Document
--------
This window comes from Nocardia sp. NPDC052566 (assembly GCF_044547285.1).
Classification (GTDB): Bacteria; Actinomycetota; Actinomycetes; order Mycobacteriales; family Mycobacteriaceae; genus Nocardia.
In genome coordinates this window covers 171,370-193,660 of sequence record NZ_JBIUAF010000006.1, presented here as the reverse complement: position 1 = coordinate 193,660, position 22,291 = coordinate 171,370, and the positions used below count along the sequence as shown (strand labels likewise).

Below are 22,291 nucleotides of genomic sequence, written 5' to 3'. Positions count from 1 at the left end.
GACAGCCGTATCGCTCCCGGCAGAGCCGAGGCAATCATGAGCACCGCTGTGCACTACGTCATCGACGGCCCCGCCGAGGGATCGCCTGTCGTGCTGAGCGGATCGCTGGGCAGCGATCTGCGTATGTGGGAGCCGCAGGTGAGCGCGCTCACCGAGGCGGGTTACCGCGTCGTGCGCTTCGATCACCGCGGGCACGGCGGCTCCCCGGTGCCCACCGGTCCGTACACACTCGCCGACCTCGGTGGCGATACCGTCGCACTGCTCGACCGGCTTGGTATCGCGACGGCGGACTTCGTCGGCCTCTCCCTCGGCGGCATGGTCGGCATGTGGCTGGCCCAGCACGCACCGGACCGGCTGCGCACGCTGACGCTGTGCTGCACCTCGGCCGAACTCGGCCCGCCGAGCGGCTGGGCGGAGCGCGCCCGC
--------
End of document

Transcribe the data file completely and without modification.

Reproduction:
This window comes from Nocardia sp. NPDC052566 (assembly GCF_044547285.1).
Classification (GTDB): Bacteria; Actinomycetota; Actinomycetes; order Mycobacteriales; family Mycobacteriaceae; genus Nocardia.
In genome coordinates this window covers 171,370-193,660 of sequence record NZ_JBIUAF010000006.1, presented here as the reverse complement: position 1 = coordinate 193,660, position 22,291 = coordinate 171,370, and the positions used below count along the sequence as shown (strand labels likewise).

Below are 22,291 nucleotides of genomic sequence, written 5' to 3'. Positions count from 1 at the left end.
GACAGCCGTATCGCTCCCGGCAGAGCCGAGGCAATCATGAGCACCGCTGTGCACTACGTCATCGACGGCCCCGCCGAGGGATCGCCTGTCGTGCTGAGCGGATCGCTGGGCAGCGATCTGCGTATGTGGGAGCCGCAGGTGAGCGCGCTCACCGAGGCGGGTTACCGCGTCGTGCGCTTCGATCACCGCGGGCACGGCGGCTCCCCGGTGCCCACCGGTCCGTACACACTCGCCGACCTCGGTGGCGATACCGTCGCACTGCTCGACCGGCTTGGTATCGCGACGGCGGACTTCGTCGGCCTCTCCCTCGGCGGCATGGTCGGCATGTGGCTGGCCCAGCACGCACCGGACCGGCTGCGCACGCTGACGCTGTGCTGCACCTCGGCCGAACTCGGCCCGCCGAGCGGCTGGGCGGAGCGCGCCCGC